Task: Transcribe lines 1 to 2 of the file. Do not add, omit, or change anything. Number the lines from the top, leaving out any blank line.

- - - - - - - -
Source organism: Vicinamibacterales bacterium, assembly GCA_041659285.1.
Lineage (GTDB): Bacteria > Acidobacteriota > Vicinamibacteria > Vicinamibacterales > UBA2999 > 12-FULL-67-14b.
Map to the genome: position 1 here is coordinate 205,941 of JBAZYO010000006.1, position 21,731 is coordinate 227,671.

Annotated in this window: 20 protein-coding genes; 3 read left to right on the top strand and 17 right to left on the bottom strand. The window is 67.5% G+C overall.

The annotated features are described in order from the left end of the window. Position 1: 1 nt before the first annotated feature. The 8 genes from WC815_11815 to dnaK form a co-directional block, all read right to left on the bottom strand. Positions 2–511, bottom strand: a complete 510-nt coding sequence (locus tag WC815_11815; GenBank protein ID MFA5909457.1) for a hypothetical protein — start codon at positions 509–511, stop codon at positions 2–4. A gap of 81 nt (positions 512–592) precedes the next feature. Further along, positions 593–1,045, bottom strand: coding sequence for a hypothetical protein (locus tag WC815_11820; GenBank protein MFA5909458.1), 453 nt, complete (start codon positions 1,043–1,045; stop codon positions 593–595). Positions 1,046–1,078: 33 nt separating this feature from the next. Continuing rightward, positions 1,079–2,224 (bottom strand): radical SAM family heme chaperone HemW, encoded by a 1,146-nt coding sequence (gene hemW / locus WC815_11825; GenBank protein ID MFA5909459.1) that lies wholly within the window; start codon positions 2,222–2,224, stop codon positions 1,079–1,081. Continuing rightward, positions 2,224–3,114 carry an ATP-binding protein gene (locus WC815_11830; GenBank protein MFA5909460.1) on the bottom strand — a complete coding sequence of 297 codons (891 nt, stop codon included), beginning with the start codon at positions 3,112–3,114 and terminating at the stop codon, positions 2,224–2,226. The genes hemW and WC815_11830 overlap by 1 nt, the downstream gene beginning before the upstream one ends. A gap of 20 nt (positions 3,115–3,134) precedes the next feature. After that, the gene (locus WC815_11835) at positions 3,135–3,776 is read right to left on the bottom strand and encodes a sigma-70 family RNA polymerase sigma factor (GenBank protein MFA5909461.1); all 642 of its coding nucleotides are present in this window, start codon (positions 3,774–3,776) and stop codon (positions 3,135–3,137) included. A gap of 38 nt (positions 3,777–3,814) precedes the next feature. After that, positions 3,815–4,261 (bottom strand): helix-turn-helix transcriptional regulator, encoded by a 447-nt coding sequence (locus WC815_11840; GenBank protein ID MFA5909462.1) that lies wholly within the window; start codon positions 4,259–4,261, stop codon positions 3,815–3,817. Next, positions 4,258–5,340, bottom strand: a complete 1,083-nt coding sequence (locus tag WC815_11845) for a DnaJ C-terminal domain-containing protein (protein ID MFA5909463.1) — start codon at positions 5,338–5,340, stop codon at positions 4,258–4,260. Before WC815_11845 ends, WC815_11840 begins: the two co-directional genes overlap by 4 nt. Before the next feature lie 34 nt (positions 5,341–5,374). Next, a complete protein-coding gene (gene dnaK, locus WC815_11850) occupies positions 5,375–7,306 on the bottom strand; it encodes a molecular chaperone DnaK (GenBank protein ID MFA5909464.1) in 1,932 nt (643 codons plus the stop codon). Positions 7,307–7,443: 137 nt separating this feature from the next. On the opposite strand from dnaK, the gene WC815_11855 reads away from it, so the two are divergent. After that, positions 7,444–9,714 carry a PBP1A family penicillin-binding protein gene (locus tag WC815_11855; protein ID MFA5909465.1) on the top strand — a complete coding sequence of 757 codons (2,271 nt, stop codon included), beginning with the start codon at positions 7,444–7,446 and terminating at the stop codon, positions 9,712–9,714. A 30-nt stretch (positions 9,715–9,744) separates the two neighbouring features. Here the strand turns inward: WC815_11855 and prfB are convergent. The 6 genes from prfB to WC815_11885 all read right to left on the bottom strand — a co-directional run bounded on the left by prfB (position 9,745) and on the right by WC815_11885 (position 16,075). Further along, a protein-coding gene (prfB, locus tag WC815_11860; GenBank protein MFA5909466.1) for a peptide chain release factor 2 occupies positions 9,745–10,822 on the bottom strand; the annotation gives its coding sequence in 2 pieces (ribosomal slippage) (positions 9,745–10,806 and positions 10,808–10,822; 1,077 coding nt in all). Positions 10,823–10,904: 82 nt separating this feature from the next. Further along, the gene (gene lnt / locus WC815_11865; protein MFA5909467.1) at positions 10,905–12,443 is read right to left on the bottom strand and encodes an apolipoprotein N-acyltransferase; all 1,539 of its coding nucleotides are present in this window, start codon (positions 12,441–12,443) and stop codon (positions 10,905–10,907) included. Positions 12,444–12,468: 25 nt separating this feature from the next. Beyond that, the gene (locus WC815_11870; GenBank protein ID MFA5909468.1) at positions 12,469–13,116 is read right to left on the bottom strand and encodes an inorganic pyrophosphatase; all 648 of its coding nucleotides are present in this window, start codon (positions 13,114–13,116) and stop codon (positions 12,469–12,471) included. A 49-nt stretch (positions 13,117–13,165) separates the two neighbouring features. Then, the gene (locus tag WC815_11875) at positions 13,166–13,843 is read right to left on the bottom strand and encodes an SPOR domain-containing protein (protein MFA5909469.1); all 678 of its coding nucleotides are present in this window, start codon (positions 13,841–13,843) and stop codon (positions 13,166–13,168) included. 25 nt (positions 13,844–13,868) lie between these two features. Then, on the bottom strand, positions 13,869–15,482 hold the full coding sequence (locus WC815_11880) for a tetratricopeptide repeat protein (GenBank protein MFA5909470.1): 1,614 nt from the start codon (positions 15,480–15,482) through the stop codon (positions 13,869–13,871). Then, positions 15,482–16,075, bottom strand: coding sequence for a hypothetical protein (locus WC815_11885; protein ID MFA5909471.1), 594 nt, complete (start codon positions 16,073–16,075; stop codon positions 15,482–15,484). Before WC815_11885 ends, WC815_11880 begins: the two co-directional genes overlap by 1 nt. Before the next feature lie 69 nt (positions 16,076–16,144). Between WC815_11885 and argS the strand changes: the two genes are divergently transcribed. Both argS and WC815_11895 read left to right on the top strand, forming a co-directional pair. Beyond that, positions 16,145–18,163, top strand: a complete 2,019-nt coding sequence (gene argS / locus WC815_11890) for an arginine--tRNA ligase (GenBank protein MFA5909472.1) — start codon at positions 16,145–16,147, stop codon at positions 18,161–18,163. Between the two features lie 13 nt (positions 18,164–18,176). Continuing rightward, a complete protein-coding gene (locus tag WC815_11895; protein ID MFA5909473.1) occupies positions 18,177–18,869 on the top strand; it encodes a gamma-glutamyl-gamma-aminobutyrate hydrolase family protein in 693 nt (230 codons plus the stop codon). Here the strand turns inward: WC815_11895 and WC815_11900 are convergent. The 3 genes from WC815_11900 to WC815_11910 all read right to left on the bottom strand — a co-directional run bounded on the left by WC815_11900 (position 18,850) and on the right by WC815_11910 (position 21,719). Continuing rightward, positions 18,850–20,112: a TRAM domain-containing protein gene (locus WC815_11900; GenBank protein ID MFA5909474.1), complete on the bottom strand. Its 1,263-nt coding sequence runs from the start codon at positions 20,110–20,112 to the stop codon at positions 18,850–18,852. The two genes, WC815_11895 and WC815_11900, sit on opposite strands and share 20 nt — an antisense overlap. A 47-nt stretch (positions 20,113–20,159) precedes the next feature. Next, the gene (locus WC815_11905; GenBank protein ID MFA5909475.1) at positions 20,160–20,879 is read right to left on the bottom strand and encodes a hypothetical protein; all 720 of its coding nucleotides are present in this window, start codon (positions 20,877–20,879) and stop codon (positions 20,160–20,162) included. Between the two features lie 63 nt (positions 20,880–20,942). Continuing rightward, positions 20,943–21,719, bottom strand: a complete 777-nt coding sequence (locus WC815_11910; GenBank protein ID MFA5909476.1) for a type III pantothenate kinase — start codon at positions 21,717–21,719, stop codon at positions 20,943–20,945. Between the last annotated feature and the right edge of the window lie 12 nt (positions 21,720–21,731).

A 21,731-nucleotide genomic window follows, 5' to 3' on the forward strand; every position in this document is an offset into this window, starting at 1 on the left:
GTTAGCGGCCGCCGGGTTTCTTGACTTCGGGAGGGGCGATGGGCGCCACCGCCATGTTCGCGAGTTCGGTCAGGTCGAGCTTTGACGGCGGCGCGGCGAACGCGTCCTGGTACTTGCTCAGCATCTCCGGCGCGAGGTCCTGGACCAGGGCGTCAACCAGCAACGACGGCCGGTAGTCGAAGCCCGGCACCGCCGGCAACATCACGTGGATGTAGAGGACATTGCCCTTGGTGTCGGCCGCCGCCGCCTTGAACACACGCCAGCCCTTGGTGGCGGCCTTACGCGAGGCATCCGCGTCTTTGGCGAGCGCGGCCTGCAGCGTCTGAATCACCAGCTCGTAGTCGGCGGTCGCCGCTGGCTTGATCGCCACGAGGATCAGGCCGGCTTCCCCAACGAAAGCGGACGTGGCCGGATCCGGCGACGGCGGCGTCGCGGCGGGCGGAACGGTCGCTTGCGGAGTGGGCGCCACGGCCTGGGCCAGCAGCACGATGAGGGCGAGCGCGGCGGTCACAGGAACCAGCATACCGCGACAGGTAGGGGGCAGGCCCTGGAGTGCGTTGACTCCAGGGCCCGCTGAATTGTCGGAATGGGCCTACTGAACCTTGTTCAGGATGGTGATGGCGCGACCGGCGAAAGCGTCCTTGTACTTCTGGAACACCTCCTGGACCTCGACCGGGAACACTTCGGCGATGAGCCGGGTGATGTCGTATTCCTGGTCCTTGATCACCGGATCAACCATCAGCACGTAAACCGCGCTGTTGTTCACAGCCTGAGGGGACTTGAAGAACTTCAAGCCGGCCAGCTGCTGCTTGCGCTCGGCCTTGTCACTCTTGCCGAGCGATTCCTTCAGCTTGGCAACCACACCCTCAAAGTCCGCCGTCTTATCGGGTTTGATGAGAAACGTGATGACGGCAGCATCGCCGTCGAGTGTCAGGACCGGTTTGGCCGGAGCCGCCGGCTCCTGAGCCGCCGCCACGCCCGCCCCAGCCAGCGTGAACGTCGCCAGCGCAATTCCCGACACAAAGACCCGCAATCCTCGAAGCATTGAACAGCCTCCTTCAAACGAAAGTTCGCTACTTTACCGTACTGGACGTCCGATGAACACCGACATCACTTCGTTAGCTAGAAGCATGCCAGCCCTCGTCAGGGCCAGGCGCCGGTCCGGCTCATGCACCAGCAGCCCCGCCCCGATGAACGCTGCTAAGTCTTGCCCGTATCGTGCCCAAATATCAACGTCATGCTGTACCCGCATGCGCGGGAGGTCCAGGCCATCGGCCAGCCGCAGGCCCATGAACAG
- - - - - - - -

Source organism: Vicinamibacterales bacterium, assembly GCA_041659285.1.
Lineage (GTDB): Bacteria > Acidobacteriota > Vicinamibacteria > Vicinamibacterales > UBA2999 > 12-FULL-67-14b.